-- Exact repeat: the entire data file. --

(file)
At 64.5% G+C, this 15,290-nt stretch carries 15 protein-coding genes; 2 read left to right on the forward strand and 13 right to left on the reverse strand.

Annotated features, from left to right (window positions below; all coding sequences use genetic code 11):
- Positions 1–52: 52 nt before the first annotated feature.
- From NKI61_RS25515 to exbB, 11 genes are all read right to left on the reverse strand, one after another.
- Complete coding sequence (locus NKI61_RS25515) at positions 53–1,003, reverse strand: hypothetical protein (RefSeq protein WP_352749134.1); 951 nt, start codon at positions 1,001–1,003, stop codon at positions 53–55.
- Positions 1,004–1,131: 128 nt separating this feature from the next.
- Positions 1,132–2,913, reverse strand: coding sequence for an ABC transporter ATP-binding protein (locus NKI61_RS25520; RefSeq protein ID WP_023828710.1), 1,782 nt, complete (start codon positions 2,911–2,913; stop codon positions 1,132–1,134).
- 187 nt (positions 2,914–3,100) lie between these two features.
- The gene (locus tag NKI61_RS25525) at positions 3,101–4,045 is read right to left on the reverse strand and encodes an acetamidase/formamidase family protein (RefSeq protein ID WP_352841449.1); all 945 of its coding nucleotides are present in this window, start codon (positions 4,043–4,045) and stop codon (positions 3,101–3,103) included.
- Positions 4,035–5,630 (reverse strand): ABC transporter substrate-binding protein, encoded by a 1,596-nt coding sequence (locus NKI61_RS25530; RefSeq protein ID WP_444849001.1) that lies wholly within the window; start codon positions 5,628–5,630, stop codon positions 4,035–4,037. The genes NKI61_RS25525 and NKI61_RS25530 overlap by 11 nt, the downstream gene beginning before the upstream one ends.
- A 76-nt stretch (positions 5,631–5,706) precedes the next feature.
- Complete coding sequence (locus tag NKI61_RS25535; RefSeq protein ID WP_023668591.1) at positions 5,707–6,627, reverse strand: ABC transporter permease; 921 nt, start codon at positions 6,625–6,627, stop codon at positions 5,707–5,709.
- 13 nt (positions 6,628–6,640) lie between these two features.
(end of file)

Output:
At 64.5% G+C, this 15,290-nt stretch carries 15 protein-coding genes; 2 read left to right on the forward strand and 13 right to left on the reverse strand.

Annotated features, from left to right (window positions below; all coding sequences use genetic code 11):
- Positions 1–52: 52 nt before the first annotated feature.
- From NKI61_RS25515 to exbB, 11 genes are all read right to left on the reverse strand, one after another.
- Complete coding sequence (locus NKI61_RS25515) at positions 53–1,003, reverse strand: hypothetical protein (RefSeq protein WP_352749134.1); 951 nt, start codon at positions 1,001–1,003, stop codon at positions 53–55.
- Positions 1,004–1,131: 128 nt separating this feature from the next.
- Positions 1,132–2,913, reverse strand: coding sequence for an ABC transporter ATP-binding protein (locus NKI61_RS25520; RefSeq protein ID WP_023828710.1), 1,782 nt, complete (start codon positions 2,911–2,913; stop codon positions 1,132–1,134).
- 187 nt (positions 2,914–3,100) lie between these two features.
- The gene (locus tag NKI61_RS25525) at positions 3,101–4,045 is read right to left on the reverse strand and encodes an acetamidase/formamidase family protein (RefSeq protein ID WP_352841449.1); all 945 of its coding nucleotides are present in this window, start codon (positions 4,043–4,045) and stop codon (positions 3,101–3,103) included.
- Positions 4,035–5,630 (reverse strand): ABC transporter substrate-binding protein, encoded by a 1,596-nt coding sequence (locus NKI61_RS25530; RefSeq protein ID WP_444849001.1) that lies wholly within the window; start codon positions 5,628–5,630, stop codon positions 4,035–4,037. The genes NKI61_RS25525 and NKI61_RS25530 overlap by 11 nt, the downstream gene beginning before the upstream one ends.
- A 76-nt stretch (positions 5,631–5,706) precedes the next feature.
- Complete coding sequence (locus tag NKI61_RS25535; RefSeq protein ID WP_023668591.1) at positions 5,707–6,627, reverse strand: ABC transporter permease; 921 nt, start codon at positions 6,625–6,627, stop codon at positions 5,707–5,709.
- 13 nt (positions 6,628–6,640) lie between these two features.